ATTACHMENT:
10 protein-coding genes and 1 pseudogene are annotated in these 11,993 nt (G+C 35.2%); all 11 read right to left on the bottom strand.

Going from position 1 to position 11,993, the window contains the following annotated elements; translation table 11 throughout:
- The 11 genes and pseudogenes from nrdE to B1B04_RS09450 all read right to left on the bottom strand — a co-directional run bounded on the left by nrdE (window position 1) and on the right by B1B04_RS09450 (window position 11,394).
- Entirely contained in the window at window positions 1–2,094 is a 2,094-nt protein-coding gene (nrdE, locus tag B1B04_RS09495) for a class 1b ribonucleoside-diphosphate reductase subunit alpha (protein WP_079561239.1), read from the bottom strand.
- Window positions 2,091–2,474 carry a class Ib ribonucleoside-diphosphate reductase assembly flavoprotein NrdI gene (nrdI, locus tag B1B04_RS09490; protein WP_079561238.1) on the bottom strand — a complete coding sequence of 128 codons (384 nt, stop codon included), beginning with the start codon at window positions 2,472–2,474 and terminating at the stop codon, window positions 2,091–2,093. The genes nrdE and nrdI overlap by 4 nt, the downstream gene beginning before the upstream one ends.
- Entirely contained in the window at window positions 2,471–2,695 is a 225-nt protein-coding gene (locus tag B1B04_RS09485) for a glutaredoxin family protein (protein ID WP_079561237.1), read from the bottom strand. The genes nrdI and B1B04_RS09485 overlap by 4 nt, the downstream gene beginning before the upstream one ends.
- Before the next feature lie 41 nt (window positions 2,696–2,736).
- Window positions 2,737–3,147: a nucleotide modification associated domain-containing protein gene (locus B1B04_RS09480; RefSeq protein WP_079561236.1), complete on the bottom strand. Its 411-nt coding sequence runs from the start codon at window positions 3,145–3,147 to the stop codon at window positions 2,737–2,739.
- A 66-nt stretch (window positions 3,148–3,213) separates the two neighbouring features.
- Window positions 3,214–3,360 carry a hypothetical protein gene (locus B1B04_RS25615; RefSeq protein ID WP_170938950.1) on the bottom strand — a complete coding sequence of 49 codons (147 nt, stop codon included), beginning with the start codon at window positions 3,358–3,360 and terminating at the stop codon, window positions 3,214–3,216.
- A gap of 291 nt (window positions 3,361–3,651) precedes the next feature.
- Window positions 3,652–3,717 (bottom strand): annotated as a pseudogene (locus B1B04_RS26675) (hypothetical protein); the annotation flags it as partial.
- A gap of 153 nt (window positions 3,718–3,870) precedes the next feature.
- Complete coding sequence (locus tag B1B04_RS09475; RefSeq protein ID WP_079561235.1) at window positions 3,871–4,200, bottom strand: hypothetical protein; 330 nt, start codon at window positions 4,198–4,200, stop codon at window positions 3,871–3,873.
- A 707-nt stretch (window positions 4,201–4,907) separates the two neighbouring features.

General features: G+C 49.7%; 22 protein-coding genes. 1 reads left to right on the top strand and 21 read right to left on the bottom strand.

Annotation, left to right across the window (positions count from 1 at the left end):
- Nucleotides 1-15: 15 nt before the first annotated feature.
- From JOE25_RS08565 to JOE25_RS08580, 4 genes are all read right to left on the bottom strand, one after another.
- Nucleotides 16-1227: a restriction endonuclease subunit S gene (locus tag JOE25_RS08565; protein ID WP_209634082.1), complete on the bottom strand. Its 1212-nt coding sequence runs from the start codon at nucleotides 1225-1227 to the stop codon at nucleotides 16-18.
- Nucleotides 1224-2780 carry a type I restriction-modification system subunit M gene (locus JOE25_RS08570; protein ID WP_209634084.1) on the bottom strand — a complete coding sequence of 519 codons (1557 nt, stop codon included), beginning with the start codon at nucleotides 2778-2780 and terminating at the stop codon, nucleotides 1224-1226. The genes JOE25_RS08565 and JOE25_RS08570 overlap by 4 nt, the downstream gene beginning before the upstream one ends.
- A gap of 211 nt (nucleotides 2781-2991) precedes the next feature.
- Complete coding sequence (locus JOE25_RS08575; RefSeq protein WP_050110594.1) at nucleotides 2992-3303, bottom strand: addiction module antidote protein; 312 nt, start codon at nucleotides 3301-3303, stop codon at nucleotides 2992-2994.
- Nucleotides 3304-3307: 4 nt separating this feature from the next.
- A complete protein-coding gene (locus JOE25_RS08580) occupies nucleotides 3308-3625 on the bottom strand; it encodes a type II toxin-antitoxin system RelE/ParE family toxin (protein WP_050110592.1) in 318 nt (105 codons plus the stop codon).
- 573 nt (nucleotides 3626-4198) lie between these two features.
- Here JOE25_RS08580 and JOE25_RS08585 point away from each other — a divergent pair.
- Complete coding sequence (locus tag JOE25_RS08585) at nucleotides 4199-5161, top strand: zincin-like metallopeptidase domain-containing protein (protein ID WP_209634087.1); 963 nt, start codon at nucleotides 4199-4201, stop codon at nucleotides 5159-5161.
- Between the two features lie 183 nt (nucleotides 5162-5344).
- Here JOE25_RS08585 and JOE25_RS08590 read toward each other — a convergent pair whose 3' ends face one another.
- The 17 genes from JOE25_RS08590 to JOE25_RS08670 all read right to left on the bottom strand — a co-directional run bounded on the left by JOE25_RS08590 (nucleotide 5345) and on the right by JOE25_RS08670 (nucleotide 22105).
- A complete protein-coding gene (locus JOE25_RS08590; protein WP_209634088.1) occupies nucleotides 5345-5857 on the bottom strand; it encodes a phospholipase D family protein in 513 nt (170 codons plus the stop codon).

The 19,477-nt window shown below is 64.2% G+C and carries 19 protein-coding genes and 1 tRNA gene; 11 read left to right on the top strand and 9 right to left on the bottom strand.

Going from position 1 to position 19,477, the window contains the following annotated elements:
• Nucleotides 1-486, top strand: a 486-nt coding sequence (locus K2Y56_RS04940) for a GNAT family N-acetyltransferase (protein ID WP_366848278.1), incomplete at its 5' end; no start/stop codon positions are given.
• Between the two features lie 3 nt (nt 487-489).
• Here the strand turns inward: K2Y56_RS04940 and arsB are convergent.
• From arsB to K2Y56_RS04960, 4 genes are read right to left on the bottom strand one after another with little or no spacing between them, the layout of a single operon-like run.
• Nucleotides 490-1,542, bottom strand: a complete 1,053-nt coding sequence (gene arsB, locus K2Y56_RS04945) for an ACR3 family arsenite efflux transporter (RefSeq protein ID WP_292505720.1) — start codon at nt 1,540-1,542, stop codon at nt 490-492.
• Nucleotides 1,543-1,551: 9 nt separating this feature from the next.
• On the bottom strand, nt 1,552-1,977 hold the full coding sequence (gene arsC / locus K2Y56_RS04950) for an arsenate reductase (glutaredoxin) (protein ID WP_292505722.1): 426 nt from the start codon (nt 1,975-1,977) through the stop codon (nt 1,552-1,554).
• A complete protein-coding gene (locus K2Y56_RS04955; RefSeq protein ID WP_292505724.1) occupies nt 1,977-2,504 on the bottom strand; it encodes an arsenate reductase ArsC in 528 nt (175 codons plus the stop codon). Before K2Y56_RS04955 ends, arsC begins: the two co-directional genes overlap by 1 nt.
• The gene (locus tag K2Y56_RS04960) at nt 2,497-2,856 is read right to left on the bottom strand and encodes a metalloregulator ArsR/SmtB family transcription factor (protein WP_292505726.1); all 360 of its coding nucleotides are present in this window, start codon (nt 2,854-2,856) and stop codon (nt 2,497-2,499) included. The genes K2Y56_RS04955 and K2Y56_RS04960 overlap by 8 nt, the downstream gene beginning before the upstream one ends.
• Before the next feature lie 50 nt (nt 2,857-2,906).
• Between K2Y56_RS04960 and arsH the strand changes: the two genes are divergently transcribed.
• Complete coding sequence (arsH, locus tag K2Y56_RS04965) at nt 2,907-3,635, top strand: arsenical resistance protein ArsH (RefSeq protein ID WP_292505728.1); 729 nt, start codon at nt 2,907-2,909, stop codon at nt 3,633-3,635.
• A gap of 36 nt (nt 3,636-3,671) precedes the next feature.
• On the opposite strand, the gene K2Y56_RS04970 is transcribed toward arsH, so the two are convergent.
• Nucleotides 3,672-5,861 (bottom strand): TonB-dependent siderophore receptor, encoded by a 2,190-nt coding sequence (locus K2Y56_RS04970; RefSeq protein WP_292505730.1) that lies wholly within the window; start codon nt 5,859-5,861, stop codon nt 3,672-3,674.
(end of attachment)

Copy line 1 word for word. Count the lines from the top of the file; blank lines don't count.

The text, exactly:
10 protein-coding genes and 1 pseudogene are annotated in these 11,993 nt (G+C 35.2%); all 11 read right to left on the bottom strand.